In an opinion piece published in The New York Times, authors Emily Largent, Andrew Peterson and Jason Karlawish advocate supported decision-making, an alternative to guardianship that emphasizes and retains an individual’s agency and control.
It stands in stark contrast to the usual approach, which famously stripped Spears of all decision-making power and made her feel “traumatized.”
As the authors write in The Times:
Conservative Texans and liberal Californians disagree on much in politics. But legislators in both states agree on a new approach to giving people with cognitive impairments a greater chance for self-determination. It’s called supported decision-making, and it is shaping up to be the most consequential change in the care of older people and others with limitations in mental functioning since the rise of advance care directives in the 1990s.
“The difference between guardianship, the traditional way to help those with such impairments, and supported decision-making is analogous to the difference between a dictatorship and self-rule. Unlike guardianship, which creates an all-powerful guardian and strips the subject of the right to make decisions, in supported decision-making, the individual retains final control over key decisions. That person enlists one or more trusted others, such as family members or close friends, to aid him in making decisions. The supporters are there only to assist.
“The National Council on Disability rightfully describes this approach as ‘the most promising and comprehensive alternative to guardianship.” More support for these life-affirming arrangements is needed.
“Britney Spears’s public efforts to end the nearly 14-year guardianship she was under cast a light on problems with the arrangement that too often remain in the shadows. In seeking to end her guardianship, Ms. Spears testified in court: “I truly believe this conservatorship is abusive. I don’t feel like I can live a full life.’ A judge in Los Angeles concluded in 2021 that the guardianship was no longer needed and terminated it.”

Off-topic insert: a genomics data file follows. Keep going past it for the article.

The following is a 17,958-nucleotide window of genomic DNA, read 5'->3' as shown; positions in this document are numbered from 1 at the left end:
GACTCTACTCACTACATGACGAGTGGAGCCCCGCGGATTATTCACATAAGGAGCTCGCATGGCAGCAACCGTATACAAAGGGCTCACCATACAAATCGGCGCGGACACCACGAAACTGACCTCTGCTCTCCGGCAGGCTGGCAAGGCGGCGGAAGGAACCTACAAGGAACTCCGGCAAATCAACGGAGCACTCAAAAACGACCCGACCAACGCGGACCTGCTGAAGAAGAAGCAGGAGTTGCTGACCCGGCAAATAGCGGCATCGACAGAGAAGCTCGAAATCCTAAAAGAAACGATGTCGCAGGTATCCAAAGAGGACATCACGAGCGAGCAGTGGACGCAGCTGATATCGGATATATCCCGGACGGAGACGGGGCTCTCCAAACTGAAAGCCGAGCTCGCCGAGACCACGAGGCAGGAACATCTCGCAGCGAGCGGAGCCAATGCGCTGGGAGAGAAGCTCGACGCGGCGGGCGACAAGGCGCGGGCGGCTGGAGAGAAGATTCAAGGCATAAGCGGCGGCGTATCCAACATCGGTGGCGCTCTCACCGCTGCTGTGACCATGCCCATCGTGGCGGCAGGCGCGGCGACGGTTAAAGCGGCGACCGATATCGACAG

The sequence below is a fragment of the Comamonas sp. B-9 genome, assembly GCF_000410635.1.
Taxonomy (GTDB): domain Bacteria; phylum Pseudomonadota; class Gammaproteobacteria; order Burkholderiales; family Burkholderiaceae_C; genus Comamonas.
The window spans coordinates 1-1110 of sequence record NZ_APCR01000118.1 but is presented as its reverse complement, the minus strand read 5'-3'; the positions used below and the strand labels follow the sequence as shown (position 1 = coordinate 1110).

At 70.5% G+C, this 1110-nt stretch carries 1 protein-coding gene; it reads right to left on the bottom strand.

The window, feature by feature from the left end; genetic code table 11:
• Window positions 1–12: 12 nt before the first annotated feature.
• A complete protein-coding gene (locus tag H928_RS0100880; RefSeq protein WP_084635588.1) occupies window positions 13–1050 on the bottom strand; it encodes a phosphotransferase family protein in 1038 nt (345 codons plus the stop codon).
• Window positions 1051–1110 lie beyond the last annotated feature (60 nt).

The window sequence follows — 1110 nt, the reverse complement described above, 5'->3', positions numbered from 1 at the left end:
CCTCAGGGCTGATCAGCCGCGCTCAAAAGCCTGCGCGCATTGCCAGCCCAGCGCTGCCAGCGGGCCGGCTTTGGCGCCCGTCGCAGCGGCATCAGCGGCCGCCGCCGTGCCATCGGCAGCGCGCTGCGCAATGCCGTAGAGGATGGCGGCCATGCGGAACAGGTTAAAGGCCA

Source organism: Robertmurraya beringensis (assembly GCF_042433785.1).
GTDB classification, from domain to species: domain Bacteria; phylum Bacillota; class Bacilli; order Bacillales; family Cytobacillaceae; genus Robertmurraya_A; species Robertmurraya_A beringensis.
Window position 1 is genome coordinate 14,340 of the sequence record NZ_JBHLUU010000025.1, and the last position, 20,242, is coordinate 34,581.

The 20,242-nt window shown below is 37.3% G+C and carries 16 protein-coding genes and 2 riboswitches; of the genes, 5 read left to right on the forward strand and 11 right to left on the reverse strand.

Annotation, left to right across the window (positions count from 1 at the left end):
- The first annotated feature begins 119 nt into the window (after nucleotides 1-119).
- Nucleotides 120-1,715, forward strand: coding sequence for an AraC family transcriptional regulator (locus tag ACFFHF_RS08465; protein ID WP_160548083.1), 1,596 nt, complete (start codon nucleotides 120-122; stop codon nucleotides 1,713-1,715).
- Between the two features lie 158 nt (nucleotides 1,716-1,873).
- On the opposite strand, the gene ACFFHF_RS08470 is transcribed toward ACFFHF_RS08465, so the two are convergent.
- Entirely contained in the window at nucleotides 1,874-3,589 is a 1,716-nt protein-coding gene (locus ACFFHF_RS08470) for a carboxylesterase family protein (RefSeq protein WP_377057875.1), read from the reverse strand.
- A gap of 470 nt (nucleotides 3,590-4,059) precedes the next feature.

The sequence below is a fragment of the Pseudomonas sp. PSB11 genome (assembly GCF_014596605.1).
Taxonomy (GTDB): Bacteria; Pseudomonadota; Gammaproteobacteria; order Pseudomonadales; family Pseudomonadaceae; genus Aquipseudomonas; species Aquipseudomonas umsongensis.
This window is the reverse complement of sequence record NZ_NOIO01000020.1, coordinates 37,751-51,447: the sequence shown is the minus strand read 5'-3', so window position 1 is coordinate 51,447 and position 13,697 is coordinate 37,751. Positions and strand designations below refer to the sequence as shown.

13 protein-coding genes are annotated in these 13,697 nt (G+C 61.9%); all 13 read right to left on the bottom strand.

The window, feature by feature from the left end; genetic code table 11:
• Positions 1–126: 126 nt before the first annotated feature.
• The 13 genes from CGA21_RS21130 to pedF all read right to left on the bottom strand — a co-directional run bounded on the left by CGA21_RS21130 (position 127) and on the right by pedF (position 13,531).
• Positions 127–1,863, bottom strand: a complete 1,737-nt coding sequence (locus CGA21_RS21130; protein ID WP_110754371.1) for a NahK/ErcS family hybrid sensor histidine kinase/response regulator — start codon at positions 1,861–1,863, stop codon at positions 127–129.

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Doubt. Britney’s jailors had her legally compelled to work to compensate them? Really doubt anything presenting itself as an alternative to that. These re-naming events are faux absolution ceremonies. Britney deserves better. Everyone does
This quote is yuck: “the alternative” is “analogous to the difference between tyranny and self-rule”. The admission of “tyranny” is foreboding in itself. An alternative to abject cruelty which maintains the same cruelty is also cruel, like “voluntary” inpatient under threat of force.
The real legislative alternatives to conservatorships are seperation of state and psychiatry, lawyers willing to defy psychiatrists, legal precedent, effective politicians, effective oversight committees and genuine third-party policing.